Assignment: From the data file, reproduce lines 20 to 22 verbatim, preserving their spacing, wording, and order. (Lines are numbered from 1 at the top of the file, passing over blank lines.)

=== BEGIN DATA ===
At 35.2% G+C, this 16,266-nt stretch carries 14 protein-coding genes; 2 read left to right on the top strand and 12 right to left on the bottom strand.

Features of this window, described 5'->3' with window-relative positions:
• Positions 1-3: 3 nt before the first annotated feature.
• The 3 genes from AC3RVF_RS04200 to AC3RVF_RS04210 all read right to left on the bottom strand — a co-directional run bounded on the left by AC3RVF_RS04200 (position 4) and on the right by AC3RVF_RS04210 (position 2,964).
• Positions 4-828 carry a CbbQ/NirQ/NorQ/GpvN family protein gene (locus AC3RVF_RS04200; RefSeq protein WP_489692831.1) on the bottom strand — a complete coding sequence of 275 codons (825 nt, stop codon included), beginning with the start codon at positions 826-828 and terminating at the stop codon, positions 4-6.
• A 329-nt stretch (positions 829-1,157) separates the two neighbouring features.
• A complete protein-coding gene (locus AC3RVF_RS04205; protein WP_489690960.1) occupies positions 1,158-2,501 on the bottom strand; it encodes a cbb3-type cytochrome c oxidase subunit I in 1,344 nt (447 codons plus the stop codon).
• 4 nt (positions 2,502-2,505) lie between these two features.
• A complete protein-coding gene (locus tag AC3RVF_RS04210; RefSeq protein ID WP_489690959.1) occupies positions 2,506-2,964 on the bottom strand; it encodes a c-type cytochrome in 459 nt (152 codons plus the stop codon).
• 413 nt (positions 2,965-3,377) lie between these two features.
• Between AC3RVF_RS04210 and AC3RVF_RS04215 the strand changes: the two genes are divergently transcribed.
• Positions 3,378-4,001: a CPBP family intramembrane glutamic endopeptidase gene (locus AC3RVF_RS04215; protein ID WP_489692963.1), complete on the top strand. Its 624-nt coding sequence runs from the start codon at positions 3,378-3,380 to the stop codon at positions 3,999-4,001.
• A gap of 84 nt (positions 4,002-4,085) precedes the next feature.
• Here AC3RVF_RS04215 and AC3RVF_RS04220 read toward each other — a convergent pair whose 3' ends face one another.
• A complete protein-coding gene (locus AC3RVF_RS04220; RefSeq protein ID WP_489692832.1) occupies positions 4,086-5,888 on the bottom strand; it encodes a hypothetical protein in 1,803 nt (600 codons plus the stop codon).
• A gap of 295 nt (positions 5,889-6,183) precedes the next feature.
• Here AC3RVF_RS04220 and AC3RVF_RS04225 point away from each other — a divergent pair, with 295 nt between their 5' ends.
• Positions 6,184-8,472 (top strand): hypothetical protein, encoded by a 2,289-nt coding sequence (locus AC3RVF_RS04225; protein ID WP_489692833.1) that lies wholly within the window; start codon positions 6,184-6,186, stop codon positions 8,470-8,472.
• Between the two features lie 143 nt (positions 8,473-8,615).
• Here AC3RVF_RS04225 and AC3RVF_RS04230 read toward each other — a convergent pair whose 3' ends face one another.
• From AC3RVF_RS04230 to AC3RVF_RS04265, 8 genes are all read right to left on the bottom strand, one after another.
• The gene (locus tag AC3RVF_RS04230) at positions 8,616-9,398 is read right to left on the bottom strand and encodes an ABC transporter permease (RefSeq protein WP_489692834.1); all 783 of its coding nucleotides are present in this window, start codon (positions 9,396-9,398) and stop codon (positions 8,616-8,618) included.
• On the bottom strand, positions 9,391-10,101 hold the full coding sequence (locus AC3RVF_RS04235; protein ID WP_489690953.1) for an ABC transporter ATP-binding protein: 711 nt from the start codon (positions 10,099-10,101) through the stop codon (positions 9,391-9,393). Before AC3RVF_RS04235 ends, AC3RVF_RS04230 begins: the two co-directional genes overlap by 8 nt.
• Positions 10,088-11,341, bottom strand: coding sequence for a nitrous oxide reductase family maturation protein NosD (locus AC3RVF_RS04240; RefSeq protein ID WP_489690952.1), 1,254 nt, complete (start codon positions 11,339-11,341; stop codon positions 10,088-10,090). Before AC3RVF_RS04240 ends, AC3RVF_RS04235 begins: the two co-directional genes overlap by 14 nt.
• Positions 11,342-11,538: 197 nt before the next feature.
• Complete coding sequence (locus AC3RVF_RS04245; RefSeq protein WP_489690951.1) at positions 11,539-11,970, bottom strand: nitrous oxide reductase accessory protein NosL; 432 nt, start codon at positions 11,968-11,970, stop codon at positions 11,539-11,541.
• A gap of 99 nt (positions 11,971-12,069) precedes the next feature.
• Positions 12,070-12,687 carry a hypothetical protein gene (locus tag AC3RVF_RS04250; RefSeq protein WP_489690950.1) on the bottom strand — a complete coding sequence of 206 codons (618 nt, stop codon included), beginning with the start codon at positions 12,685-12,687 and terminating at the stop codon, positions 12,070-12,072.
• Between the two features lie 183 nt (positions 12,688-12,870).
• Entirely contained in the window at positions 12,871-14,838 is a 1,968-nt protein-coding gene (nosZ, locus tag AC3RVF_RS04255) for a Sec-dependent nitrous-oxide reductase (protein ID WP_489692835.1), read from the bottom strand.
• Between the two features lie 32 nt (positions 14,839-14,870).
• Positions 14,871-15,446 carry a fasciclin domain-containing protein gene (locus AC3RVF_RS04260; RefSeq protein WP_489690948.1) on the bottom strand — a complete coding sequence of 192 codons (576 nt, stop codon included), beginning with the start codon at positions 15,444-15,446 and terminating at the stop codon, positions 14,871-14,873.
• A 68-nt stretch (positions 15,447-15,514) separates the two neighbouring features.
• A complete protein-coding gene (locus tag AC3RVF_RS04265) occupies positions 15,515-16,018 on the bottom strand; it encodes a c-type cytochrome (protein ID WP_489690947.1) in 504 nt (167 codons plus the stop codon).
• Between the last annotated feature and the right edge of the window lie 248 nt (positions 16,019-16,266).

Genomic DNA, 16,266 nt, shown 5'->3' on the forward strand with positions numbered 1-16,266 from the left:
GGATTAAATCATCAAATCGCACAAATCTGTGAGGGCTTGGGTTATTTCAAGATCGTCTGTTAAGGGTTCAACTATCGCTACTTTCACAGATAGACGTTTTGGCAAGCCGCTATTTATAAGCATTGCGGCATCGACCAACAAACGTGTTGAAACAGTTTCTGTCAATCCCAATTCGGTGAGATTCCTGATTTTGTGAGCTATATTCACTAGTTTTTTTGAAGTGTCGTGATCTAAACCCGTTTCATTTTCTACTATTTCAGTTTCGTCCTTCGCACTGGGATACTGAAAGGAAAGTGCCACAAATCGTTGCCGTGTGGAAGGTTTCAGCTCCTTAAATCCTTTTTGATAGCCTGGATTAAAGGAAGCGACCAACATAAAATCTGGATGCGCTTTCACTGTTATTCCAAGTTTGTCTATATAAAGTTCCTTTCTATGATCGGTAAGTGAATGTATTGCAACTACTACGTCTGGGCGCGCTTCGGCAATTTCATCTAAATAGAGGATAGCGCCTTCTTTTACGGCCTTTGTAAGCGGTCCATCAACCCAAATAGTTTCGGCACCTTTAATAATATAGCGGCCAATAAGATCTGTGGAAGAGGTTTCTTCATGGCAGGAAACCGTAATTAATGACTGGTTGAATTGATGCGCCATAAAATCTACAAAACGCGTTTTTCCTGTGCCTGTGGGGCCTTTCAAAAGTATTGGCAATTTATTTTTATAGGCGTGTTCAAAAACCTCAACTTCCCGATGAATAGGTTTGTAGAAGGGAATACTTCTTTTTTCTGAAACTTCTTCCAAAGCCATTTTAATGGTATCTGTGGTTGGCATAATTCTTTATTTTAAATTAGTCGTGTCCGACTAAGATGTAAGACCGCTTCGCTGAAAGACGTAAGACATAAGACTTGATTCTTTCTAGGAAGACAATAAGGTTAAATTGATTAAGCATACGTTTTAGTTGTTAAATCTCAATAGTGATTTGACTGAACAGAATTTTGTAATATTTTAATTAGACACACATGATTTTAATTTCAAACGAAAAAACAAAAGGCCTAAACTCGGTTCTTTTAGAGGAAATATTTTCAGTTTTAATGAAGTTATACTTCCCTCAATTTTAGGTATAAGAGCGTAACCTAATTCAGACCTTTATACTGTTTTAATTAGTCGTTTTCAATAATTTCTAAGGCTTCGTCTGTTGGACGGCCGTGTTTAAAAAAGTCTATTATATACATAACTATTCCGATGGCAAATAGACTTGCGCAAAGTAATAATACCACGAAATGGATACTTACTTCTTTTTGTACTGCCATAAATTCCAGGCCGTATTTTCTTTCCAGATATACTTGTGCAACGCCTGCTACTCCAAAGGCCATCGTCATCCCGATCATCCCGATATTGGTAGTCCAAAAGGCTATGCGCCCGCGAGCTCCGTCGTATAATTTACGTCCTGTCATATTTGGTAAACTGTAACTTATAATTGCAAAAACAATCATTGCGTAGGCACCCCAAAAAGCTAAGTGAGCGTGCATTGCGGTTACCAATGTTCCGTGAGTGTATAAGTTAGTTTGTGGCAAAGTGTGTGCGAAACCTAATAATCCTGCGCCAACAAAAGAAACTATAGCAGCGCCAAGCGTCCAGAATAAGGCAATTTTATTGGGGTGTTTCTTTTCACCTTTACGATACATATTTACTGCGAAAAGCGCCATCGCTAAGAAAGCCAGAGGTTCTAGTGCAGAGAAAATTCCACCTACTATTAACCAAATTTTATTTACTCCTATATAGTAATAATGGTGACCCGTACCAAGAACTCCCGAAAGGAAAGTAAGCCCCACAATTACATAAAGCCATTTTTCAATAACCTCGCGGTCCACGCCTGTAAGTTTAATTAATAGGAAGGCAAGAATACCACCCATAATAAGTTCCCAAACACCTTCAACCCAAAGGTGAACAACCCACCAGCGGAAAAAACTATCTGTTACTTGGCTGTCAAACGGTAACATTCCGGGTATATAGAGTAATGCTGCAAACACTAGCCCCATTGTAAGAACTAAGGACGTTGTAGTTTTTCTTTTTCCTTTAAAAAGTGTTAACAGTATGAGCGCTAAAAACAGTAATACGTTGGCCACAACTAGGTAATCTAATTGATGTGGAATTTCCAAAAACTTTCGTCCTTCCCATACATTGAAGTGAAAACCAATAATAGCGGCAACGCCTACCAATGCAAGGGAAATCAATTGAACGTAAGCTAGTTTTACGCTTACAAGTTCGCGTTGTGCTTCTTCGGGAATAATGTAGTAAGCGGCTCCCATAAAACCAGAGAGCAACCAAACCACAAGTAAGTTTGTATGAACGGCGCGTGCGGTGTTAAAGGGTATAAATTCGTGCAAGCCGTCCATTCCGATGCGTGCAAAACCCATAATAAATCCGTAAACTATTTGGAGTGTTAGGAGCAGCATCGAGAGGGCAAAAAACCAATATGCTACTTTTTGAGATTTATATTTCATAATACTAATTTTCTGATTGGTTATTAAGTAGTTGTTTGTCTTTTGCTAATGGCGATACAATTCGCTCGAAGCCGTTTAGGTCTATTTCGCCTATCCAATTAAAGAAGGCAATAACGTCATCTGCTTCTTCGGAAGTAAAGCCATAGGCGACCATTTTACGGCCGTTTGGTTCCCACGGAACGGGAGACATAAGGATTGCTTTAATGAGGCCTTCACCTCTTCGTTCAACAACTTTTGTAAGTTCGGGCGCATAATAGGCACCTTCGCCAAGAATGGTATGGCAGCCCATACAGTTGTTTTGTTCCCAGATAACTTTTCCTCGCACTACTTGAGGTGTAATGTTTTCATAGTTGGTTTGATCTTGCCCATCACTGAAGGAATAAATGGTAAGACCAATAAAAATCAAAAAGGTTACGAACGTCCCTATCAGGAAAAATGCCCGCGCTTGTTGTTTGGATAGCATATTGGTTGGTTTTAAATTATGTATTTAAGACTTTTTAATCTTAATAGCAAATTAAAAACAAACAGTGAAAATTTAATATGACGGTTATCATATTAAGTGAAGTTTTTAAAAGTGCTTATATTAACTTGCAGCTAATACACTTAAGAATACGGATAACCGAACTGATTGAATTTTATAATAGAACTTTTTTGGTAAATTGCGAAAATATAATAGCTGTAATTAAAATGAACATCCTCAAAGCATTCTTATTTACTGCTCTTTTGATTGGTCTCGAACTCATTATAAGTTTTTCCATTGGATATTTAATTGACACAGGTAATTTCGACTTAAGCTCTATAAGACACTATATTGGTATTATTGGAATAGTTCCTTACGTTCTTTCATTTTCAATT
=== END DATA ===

• Here AC3RVF_RS04225 and AC3RVF_RS04230 read toward each other — a convergent pair whose 3' ends face one another.
• From AC3RVF_RS04230 to AC3RVF_RS04265, 8 genes are all read right to left on the bottom strand, one after another.
• The gene (locus tag AC3RVF_RS04230) at positions 8,616-9,398 is read right to left on the bottom strand and encodes an ABC transporter permease (RefSeq protein WP_489692834.1); all 783 of its coding nucleotides are present in this window, start codon (positions 9,396-9,398) and stop codon (positions 8,616-8,618) included.